What are some of the challenges in running the orphanage? How do you get finances for the Home?

The main challenge is finance: We are at the moment in a rented accommodation. A piece of land has been donated to us to build an orphanage and we need support in cash/and in kind to build the home. Another challenge is putting these underprivileged children in school. We have Sponsor A Child Health and Educational Programme for orphans and needy children. Many children in the orphanage are in nursery/primary and secondary schools. We seize this opportunity to appeal to individuals and organisations to take up the sponsorship of these children. Our sources of finance are donations and direct sponsorship of projects. We are looking forward to corporate bodies to come to our aid.

How many children do you have currently?

At the moment we have 26 (twenty six) children.

Did you envisage you were going to come out tops?

When Supermom came to interview me I merely saw it as the usual attempt by the media to inform members of the public. I didn’t know and I was not informed that it was going to be a sort of competition among orphanages or care providers. I have been doing charity for more than 18 years and I have experienced and successfully handled more heart-rending stories than the one that narrated when I was interviewed.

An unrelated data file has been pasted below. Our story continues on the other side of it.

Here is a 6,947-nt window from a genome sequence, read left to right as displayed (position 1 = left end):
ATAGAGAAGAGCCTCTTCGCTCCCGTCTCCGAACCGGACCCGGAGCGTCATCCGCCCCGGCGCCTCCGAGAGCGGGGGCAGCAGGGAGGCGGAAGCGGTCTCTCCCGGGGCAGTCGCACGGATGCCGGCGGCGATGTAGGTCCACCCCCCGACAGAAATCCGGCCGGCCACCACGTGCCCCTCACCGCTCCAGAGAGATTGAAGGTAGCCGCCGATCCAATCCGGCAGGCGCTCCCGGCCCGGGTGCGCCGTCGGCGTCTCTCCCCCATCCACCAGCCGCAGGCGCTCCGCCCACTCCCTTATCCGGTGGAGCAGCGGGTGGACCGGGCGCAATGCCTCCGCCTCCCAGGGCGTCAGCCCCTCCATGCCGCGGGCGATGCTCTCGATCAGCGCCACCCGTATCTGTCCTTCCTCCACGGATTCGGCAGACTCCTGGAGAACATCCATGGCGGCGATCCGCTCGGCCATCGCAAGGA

What did you win and how do you intend to spend it?

I am told the Vigilant Heart Charitable Society came third and would be entitled to N500,000 (five hundred thousand naira).The money when received would be used  to pay outstanding school fees for two of the children who have passed a competitive examination to a secondary school.

Tell us about yourself?

I am Mrs. Maria Osawemen. I am happily married and I have four children. The youngest is 27 and is an engineer in a multinational company.

–  AJOKE ONITOLO